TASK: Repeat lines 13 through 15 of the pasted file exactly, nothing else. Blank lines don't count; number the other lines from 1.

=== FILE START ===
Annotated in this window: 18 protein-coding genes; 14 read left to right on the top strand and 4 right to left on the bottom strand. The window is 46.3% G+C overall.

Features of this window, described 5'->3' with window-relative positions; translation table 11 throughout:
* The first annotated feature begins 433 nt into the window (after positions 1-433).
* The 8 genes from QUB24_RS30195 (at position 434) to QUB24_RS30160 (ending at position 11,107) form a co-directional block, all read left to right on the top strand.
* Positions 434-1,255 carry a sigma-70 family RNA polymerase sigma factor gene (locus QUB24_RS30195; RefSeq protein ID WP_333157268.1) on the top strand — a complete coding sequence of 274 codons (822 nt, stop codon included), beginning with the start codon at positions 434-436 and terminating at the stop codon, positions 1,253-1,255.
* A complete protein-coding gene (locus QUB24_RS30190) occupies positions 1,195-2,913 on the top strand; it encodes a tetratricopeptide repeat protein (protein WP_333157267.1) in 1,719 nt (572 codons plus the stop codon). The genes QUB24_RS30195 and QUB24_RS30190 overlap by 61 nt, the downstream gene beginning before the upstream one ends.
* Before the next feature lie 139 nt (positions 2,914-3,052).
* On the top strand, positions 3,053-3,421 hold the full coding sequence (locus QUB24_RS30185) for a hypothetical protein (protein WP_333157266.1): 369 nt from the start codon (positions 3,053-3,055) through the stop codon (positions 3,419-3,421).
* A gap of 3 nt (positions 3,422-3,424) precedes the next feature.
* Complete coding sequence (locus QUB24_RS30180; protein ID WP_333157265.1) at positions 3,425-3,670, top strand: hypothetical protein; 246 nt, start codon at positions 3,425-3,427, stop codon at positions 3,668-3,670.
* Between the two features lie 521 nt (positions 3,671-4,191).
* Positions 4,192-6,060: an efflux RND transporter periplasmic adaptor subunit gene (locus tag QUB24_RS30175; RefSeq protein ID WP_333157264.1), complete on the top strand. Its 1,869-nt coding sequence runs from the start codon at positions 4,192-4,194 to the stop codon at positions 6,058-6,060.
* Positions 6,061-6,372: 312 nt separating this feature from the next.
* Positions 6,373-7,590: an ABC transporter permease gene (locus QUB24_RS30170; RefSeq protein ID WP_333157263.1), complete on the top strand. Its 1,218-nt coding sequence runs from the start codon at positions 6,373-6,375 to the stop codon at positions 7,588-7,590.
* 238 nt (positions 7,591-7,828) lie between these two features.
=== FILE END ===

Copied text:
* Positions 6,061-6,372: 312 nt separating this feature from the next.
* Positions 6,373-7,590: an ABC transporter permease gene (locus QUB24_RS30170; RefSeq protein ID WP_333157263.1), complete on the top strand. Its 1,218-nt coding sequence runs from the start codon at positions 6,373-6,375 to the stop codon at positions 7,588-7,590.
* 238 nt (positions 7,591-7,828) lie between these two features.